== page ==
The BBC today announced the surprise decision to bring their Saturday night fantasy drama Merlin to an end, after an impressive five years. The youthful take on the Arthurian legend will end at Christmas with a two-part finale, although the creators still have plans to continue the story with a trilogy of movies.
Speaking about the decision to end the show, star Colin Morgan commented "I think the show has run its natural course. It has grown and grown each year and now we've arrived at its strongest point and we've achieved what we set out to do." Co-star Richard Wilson added "I'm extremely sad Merlin has come to an end. Speaking as Gaius, I feel I have mentored the young wizard as far as I can. [Merlin] is much smarter and greater than me now and I am simply exhausted."
The BBC controller Danny Cohen commented that "Merlin's mix of magic, adventure and humour quickly became a hit with BBC One audiences and has continued to thrill families over the last five years on Saturday nights. I admire the creators' decision to end Merlin on a high, but also know that we will miss it in the BBC One schedule. On behalf of BBC One I would like to thank Shine and all those involved in the making of the show both on and off screen. I hope fans will tune in over the coming weeks to see the spectacularly dramatic final episodes, and we have ambitious plans for new drama in the Saturday evening slot in 2013."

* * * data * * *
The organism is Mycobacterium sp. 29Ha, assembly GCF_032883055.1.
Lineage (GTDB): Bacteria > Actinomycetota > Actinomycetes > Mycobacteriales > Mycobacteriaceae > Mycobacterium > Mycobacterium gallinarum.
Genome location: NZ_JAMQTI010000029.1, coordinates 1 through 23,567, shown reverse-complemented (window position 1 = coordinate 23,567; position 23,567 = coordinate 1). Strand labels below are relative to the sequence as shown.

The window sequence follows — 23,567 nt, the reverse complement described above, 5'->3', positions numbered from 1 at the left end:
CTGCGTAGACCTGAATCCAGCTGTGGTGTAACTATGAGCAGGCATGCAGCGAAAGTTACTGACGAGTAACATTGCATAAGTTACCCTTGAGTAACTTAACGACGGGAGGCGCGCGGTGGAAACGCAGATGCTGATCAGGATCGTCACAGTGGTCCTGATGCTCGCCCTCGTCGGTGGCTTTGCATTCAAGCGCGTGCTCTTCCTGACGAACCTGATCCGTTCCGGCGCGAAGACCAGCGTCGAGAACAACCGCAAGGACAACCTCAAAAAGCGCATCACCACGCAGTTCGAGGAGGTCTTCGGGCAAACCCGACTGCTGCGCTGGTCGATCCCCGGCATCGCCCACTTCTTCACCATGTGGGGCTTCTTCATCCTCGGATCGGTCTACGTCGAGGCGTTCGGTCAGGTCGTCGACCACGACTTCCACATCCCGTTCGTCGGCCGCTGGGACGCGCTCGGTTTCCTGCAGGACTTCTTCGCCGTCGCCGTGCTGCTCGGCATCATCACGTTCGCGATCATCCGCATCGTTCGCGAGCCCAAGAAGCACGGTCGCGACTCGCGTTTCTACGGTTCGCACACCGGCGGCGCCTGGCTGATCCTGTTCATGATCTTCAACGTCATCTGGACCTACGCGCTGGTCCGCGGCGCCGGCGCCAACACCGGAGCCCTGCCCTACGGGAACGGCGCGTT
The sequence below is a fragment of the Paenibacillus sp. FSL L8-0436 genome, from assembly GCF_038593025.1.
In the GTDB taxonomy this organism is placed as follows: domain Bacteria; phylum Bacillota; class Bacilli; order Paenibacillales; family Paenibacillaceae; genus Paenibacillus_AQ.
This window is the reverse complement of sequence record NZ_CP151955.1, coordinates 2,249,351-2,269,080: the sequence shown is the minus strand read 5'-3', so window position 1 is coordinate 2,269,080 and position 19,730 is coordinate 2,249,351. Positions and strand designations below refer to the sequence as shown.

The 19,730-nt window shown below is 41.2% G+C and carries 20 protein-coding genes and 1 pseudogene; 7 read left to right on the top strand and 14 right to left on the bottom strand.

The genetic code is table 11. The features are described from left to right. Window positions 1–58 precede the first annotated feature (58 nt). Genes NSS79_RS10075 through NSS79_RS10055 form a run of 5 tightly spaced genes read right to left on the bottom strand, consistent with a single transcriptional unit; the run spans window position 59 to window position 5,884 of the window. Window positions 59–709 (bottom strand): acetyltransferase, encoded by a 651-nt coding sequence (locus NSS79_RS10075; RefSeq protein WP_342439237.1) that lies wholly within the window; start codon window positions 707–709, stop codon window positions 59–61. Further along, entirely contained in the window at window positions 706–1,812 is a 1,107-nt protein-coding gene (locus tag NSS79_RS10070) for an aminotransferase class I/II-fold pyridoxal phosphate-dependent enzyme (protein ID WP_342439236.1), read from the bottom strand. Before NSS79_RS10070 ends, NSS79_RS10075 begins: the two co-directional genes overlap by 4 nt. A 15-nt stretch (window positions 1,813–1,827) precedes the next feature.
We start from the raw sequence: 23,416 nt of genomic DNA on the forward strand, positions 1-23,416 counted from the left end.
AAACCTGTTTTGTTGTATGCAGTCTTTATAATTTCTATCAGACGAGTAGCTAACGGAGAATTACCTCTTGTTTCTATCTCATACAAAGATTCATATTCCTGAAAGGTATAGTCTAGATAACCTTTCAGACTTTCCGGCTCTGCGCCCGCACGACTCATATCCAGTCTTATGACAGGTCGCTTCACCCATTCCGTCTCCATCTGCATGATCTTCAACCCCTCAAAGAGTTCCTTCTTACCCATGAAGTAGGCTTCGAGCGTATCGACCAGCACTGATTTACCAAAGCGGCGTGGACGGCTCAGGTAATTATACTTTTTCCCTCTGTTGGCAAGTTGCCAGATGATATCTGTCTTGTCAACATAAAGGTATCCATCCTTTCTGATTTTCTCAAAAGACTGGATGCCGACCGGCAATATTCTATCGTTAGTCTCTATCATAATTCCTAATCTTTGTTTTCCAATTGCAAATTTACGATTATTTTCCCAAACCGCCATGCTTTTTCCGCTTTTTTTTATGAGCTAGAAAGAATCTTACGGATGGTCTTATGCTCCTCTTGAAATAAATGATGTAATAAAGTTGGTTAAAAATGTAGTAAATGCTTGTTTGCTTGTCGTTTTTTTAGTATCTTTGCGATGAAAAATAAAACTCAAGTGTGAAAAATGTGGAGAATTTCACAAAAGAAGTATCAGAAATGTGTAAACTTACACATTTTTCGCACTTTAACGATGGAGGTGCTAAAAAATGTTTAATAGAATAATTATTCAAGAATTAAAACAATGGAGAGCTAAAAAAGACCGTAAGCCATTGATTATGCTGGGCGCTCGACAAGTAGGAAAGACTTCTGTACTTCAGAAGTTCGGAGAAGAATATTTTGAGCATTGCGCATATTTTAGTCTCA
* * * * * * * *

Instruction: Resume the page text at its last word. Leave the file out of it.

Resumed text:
Co-creators and executive producers Johnny Capps and Julian Murphy released a statement saying: "This is the series where the storylines truly reach their apex. We always felt the story of the legend was best told across five series, leading to a spectacular finale that draws on the best known elements of this much-loved story and brings to a conclusion the battle for Camelot. We'd like to thank the amazing cast and crew for their professionalism and dedication, the BBC, FME [FremantleMedia Enterprises] and all of our partners globally for their incredible support and encouragement across the last five series. But chiefly, our thanks go to Merlin's remarkable and loyal audience around the world for their enthusiasm for the characters and Camelot universe."
Merlin began in 2008 as a replacement for the BBC's Robin Hood, which was seen as a flop amidst criticism for the anachronistic approach and boyish cast. With its mix of fantasy and magic in the era of Harry Potter, Merlin found a bigger audience much quicker and amassed a loyal following. In recent years it even became surprisingly excellent counter-programming for ITV's X Factor, still managing to secure audiences of 5 million against its huge rival. Only this past weekend, "A Hollow Queen" scored a current series high of 5.8 million against ITV.
The decision to end Merlin appears to be a creative one, as there's very little reason for the BBC to axe the show. It's a dependable performer every Saturday, easily the best thing they've found to go up against X Factor, sells very well overseas, and fits perfectly into the Doctor Who timeslot to secure a similar fan-base.